Originally Posted: July 25, 2012
I’m so thrilled that my friend Ellen Meeropol, author of the riveting and thought-provoking debut novel, House Arrest, will be back at the studio this fall to teach us about writing fiction with a political agenda that doesn’t beat readers over the head…
Here’s a recent post from her blog http://www.ellenmeeropol.com/blog.htm…
“I recently led a workshop called Fiction for Social Change, as part of the Writing the Counter Narrative program at World Fellowship Center. If you’re not familiar with World Fellowship, check it out. It’s an amazing community in New Hampshire’s White Mountains, sort of a progressive summer camp for adults and families. Their motto is “where social justice meets nature,” and that’s a pretty good description.
World Fellowship was a perfect venue for this workshop. Although I’ve taught it before I continue tinkering with the content – refining the exercises and looking for new examples of exemplary politically-themed work.
Because the thing is, writing stories and novels that dramatize injustice in the world is terribly risky business. It’s easy to fall prey to didactic language or cardboard characters or simplistic black-and-white conflicts. It’s challenging to figure out ways to avoid these pitfalls using craft devices like clashing multiple narrators, surprising point of view choice, fractured, nonlinear plot, and comic or hyperbolic tone. I find this all very exciting to think about, especially sharing with other writers who care about the topic, and I expected that would be the case at World Fellowship.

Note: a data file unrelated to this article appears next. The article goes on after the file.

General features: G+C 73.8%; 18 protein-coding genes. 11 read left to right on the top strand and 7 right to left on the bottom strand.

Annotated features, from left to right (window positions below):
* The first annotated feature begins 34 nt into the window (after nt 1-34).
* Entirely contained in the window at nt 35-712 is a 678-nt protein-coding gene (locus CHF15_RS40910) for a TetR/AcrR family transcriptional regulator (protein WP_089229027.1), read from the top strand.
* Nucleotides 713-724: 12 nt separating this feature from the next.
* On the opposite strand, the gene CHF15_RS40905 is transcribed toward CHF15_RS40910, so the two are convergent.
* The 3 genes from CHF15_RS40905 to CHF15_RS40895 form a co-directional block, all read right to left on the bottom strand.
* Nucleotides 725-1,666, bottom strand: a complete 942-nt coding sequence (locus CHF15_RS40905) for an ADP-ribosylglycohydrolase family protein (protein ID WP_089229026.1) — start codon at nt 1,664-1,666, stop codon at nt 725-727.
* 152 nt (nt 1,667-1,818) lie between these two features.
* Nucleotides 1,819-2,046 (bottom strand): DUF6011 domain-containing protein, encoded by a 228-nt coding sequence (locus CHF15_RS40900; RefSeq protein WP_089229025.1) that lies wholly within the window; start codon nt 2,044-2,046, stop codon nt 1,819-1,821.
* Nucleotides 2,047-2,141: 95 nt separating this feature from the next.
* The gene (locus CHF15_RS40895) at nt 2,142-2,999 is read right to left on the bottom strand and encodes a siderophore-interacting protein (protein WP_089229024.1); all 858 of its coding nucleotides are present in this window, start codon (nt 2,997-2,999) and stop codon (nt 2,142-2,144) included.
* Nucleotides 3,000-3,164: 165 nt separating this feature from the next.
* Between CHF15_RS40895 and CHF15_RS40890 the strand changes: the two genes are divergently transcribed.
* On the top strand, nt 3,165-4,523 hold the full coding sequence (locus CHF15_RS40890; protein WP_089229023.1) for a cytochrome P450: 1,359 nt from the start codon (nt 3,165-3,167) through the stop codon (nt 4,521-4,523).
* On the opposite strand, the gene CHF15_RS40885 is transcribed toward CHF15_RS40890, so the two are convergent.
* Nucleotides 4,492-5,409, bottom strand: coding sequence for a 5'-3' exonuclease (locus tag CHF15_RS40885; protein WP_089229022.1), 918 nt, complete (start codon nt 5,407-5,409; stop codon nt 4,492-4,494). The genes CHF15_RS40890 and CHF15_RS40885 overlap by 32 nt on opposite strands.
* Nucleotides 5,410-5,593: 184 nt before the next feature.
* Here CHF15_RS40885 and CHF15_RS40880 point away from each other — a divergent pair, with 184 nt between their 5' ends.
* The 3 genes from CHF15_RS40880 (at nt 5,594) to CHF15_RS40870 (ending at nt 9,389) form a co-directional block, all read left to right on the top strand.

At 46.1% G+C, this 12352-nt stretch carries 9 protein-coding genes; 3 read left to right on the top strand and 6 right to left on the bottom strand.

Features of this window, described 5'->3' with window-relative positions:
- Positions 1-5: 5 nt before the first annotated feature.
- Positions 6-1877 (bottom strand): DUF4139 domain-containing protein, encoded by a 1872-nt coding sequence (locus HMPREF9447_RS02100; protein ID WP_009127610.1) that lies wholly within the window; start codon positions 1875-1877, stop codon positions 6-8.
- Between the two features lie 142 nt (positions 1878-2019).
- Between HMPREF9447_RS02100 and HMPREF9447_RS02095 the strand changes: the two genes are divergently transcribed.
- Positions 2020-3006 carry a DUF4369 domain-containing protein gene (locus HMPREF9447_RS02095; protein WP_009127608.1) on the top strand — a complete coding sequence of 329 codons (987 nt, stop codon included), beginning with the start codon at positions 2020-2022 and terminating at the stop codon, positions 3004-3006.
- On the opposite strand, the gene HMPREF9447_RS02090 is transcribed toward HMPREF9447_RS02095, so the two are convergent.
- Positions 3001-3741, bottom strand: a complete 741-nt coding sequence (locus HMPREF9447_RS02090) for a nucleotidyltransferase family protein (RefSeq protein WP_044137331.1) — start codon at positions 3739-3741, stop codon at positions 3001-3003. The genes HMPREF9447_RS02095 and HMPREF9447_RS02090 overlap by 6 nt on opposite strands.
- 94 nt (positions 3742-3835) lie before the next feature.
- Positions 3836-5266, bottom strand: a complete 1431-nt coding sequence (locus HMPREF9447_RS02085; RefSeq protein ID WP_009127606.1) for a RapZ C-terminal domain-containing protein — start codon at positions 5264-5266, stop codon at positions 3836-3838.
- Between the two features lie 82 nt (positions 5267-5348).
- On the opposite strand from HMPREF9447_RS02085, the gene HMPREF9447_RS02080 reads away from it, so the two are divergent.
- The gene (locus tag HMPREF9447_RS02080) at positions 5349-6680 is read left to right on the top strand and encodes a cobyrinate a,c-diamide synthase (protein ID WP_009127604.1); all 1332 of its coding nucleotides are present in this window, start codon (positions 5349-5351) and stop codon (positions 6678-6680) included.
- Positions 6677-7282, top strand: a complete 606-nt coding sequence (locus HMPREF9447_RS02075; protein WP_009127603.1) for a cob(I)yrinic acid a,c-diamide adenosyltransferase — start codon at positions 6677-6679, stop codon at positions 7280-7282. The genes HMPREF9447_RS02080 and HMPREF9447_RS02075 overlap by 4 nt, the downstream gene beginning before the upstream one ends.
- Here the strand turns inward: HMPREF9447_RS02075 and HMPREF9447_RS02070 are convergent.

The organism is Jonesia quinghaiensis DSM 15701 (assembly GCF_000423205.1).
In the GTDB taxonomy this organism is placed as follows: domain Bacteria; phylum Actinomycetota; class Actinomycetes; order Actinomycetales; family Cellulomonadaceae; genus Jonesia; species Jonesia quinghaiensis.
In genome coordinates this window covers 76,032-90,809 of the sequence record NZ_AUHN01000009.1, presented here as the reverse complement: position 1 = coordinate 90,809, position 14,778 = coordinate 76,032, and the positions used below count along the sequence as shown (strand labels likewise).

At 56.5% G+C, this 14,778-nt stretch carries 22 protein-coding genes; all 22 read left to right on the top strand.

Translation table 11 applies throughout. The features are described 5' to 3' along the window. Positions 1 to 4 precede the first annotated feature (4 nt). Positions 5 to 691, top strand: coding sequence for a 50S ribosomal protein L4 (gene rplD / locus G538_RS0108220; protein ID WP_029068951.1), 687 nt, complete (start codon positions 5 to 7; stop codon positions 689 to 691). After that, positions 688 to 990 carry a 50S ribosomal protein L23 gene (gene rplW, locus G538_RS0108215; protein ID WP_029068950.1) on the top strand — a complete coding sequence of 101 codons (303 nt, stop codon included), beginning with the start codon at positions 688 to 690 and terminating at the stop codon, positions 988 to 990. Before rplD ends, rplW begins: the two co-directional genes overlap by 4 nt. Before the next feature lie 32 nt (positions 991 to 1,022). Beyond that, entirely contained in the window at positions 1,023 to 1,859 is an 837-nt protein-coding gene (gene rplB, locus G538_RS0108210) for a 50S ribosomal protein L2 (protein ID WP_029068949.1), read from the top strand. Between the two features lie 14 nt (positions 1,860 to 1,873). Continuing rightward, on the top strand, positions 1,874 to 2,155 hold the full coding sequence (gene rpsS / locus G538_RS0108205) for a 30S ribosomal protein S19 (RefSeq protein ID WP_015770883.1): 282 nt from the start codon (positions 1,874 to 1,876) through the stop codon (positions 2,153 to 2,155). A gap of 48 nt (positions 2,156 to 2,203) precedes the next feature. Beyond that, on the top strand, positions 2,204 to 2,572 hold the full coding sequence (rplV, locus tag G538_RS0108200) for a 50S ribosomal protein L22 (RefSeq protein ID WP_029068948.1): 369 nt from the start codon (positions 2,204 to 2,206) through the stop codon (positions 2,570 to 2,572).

And it was. Except … that I had a difficult time speaking through the ache of sorrow and admiration in my throat. A few minutes before workshop, I finished reading an advanced copy of Lesléa Newman’s forthcoming poetry collection, October Mourning: A Song for Matthew Shepard. In poems ranging in form from haiku to villanelle, from found poem to rhymed couplets, Newman tells the story of the beating and murder of Matthew Shepard near Laramie, Wyoming in October 1998. The poems take inspiration from newspaper coverage and interviews and from the poet’s imagined perspectives of multiple players in the real-life drama – from an officer of the court to a pregnant doe and the fence Matthew was tied to.
Don’t you love it when serendipity offers up a perfect illustration? That’s what October Mourning felt like – a perfect example of passionate writing, writing that teaches and illuminates, that educates and moves the reader profoundly. The workshop students were terrific and the exercises worked well, and thank you, Lesléa Newman, for the inspiration of October Mourning.
By the way, if you’re interested in the Fiction for Social Change workshop, I’ll be offering it this fall at Writers in Progress in Florence, MA on Saturday, September 29…”
Posted by: Dori